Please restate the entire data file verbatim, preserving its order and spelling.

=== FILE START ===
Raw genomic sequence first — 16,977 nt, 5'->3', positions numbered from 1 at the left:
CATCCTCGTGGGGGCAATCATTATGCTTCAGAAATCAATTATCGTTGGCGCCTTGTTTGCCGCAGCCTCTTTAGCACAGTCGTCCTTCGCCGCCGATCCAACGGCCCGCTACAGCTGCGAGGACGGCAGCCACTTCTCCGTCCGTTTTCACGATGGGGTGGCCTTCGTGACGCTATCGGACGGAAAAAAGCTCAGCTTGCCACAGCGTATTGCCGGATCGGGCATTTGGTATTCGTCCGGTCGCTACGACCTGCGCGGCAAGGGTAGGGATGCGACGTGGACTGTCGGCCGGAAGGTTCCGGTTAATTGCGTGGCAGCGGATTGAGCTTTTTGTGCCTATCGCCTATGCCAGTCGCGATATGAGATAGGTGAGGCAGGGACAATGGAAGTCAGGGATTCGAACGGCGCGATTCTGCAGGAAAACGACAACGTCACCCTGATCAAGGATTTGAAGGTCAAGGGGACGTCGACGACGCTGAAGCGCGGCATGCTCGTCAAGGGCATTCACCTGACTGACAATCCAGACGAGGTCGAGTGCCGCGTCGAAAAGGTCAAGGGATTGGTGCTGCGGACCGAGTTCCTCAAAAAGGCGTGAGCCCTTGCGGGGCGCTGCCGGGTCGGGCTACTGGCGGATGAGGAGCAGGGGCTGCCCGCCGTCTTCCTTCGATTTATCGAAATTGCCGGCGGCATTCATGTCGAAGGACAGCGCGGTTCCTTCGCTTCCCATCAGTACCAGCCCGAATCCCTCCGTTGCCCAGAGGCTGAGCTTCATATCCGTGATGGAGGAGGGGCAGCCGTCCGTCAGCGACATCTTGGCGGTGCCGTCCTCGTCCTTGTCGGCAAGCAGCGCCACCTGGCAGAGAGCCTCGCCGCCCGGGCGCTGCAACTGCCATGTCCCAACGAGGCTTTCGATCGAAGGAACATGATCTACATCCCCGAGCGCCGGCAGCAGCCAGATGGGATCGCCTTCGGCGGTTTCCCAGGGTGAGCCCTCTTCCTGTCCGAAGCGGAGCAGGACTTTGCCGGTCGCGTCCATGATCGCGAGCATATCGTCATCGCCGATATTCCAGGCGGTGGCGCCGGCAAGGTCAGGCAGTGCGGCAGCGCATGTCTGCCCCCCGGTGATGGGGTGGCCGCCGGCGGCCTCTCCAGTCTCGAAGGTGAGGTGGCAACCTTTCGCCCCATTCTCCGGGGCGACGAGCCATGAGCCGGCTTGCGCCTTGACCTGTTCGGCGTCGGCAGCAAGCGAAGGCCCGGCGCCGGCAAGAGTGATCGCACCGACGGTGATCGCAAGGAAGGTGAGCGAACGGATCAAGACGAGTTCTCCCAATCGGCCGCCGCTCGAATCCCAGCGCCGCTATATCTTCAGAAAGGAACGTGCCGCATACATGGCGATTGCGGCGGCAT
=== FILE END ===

Raw genomic sequence first — 16,977 nt, 5'->3', positions numbered from 1 at the left:
CATCCTCGTGGGGGCAATCATTATGCTTCAGAAATCAATTATCGTTGGCGCCTTGTTTGCCGCAGCCTCTTTAGCACAGTCGTCCTTCGCCGCCGATCCAACGGCCCGCTACAGCTGCGAGGACGGCAGCCACTTCTCCGTCCGTTTTCACGATGGGGTGGCCTTCGTGACGCTATCGGACGGAAAAAAGCTCAGCTTGCCACAGCGTATTGCCGGATCGGGCATTTGGTATTCGTCCGGTCGCTACGACCTGCGCGGCAAGGGTAGGGATGCGACGTGGACTGTCGGCCGGAAGGTTCCGGTTAATTGCGTGGCAGCGGATTGAGCTTTTTGTGCCTATCGCCTATGCCAGTCGCGATATGAGATAGGTGAGGCAGGGACAATGGAAGTCAGGGATTCGAACGGCGCGATTCTGCAGGAAAACGACAACGTCACCCTGATCAAGGATTTGAAGGTCAAGGGGACGTCGACGACGCTGAAGCGCGGCATGCTCGTCAAGGGCATTCACCTGACTGACAATCCAGACGAGGTCGAGTGCCGCGTCGAAAAGGTCAAGGGATTGGTGCTGCGGACCGAGTTCCTCAAAAAGGCGTGAGCCCTTGCGGGGCGCTGCCGGGTCGGGCTACTGGCGGATGAGGAGCAGGGGCTGCCCGCCGTCTTCCTTCGATTTATCGAAATTGCCGGCGGCATTCATGTCGAAGGACAGCGCGGTTCCTTCGCTTCCCATCAGTACCAGCCCGAATCCCTCCGTTGCCCAGAGGCTGAGCTTCATATCCGTGATGGAGGAGGGGCAGCCGTCCGTCAGCGACATCTTGGCGGTGCCGTCCTCGTCCTTGTCGGCAAGCAGCGCCACCTGGCAGAGAGCCTCGCCGCCCGGGCGCTGCAACTGCCATGTCCCAACGAGGCTTTCGATCGAAGGAACATGATCTACATCCCCGAGCGCCGGCAGCAGCCAGATGGGATCGCCTTCGGCGGTTTCCCAGGGTGAGCCCTCTTCCTGTCCGAAGCGGAGCAGGACTTTGCCGGTCGCGTCCATGATCGCGAGCATATCGTCATCGCCGATATTCCAGGCGGTGGCGCCGGCAAGGTCAGGCAGTGCGGCAGCGCATGTCTGCCCCCCGGTGATGGGGTGGCCGCCGGCGGCCTCTCCAGTCTCGAAGGTGAGGTGGCAACCTTTCGCCCCATTCTCCGGGGCGACGAGCCATGAGCCGGCTTGCGCCTTGACCTGTTCGGCGTCGGCAGCAAGCGAAGGCCCGGCGCCGGCAAGAGTGATCGCACCGACGGTGATCGCAAGGAAGGTGAGCGAACGGATCAAGACGAGTTCTCCCAATCGGCCGCCGCTCGAATCCCAGCGCCGCTATATCTTCAGAAAGGAACGTGCCGCATACATGGCGATTGCGGCGGCAT